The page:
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Financial Dos and Don'ts During the Coronavirus Outbreak

Amidst economic panic due to the coronavirus, we have financial dos and don'ts to help you navigate this difficult time.

Since the coronavirus has landed on American shores, each day seems to bring more devastating news about the state of our economy. This may feel scary, but steps can be taken to protect your personal finances.

The coronavirus outbreak has already generated severe consequences for the national and global economies — and experts say we’re only seeing the beginning of the pandemic’s financial fallout. The virus ended one of the longest bull markets in history, as the stock market plunged by a full 25 percent in one volatile month. In fact, it saw its worst day since 1987. More than that, businesses have been adversely affected by the outbreak in many ways: production lines have been put on hold as the delivery chain is disrupted indefinitely; the global-wide halt on travel has caused tremendous losses for the tourism and airline industries; sports and entertainment industries have taken huge hits; and countless other business lines have been negatively impacted by a dearth of supplies, decreased spending and a shortage of personnel due to quarantines or school closures.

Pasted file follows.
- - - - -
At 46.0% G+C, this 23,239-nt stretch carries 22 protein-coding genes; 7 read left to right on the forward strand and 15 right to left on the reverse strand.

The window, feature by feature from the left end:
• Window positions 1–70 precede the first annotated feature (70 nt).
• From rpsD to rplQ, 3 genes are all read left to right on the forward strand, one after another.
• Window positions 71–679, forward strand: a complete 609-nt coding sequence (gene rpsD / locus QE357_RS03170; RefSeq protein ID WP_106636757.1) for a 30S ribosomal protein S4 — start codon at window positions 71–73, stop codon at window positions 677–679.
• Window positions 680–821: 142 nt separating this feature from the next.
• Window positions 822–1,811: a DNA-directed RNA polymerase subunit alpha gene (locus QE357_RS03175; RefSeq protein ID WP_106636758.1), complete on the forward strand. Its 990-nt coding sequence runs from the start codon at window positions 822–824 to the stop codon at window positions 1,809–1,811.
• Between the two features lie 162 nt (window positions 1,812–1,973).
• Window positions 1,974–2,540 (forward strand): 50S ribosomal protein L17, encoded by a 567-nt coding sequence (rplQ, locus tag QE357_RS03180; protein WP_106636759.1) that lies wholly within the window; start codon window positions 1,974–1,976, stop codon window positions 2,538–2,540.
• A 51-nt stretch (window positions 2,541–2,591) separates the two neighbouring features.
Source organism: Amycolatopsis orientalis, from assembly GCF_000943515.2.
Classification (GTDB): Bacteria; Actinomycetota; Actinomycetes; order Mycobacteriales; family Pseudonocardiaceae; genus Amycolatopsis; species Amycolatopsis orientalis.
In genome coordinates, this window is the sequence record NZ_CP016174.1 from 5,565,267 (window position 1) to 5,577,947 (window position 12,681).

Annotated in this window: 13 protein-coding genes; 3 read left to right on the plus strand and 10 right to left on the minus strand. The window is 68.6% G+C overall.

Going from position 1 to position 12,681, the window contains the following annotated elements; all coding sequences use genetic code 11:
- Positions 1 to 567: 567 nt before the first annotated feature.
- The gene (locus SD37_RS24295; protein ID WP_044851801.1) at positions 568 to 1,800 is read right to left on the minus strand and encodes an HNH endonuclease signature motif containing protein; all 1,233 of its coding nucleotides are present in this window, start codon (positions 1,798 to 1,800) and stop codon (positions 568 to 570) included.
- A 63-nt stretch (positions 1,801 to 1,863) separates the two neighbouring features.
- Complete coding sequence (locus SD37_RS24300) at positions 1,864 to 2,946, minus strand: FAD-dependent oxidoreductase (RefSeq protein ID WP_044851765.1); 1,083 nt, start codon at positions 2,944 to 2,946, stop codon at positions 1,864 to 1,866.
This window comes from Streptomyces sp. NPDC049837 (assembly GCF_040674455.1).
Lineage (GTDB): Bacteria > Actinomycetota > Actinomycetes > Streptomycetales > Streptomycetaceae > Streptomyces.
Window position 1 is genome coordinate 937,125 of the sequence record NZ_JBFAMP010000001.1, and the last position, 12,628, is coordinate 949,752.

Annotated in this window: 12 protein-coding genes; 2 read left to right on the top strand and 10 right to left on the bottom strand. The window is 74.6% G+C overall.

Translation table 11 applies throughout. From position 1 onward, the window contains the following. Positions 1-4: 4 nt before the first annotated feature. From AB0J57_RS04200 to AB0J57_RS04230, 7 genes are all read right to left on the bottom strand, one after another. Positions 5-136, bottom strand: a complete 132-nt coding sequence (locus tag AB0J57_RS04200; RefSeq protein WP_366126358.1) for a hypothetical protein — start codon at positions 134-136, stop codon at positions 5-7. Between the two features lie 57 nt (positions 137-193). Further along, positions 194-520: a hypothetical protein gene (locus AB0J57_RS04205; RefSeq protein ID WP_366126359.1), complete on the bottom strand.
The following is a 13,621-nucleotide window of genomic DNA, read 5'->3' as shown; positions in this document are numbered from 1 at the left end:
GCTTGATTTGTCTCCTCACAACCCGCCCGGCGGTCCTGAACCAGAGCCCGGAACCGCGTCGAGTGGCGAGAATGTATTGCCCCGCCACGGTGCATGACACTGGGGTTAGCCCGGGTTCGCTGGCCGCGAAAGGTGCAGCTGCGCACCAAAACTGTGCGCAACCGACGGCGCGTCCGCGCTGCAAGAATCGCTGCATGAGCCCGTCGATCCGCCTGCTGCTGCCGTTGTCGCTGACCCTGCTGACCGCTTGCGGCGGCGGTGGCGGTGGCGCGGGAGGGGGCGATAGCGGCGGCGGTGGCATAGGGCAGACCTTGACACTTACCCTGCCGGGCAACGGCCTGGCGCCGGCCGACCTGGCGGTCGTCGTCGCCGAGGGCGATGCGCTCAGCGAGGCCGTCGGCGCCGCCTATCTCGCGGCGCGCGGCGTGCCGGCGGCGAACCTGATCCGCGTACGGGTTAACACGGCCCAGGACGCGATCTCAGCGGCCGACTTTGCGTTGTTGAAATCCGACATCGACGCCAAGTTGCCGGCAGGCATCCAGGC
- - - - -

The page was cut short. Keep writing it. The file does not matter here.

With all this uncertainty, it’s easy to fall into a panic and wonder if there are some concrete steps you should be taking to save your personal finances from impending ruin. Here are some practical dos and don’ts to help you maintain financial stability and peace of mind during this time.

Don’t: Panic by selling all your investments 

Both seasoned investors with robust portfolios and those simply worried about their retirement accounts can find it nerve-racking to see their investments drop in value by as much as 10 percent a day. It may seem like a smart idea to sell out just to spare investments from further loss, but financial experts say otherwise. According to The Motley Fool, most sectors of the economy will recover quickly as soon as the outbreak clears. For example, consumers may not be purchasing shoes or cruise tickets now, but they will likely do so when it is safe to shop and travel again. While the global and national economy may not bounce back for a while, experts are hopeful that individual business sectors will recover quickly.

Do: Trim your spending

The thriving economy the country has enjoyed for a while has prompted a gradual lifestyle inflation for many people. As the economy heads toward a probable recession, this can be a good time to get that inflation in check. Work bonuses, raises and promotions are not handed out as freely during a recession as they were in recent years. Some people may even find themselves without a job as companies are forced to lay off workers in an effort to stay solvent. Trimming discretionary spending now can be good practice for making it through the month on a smaller income. It’s also a good idea to squirrel away some of that money for a rainy day.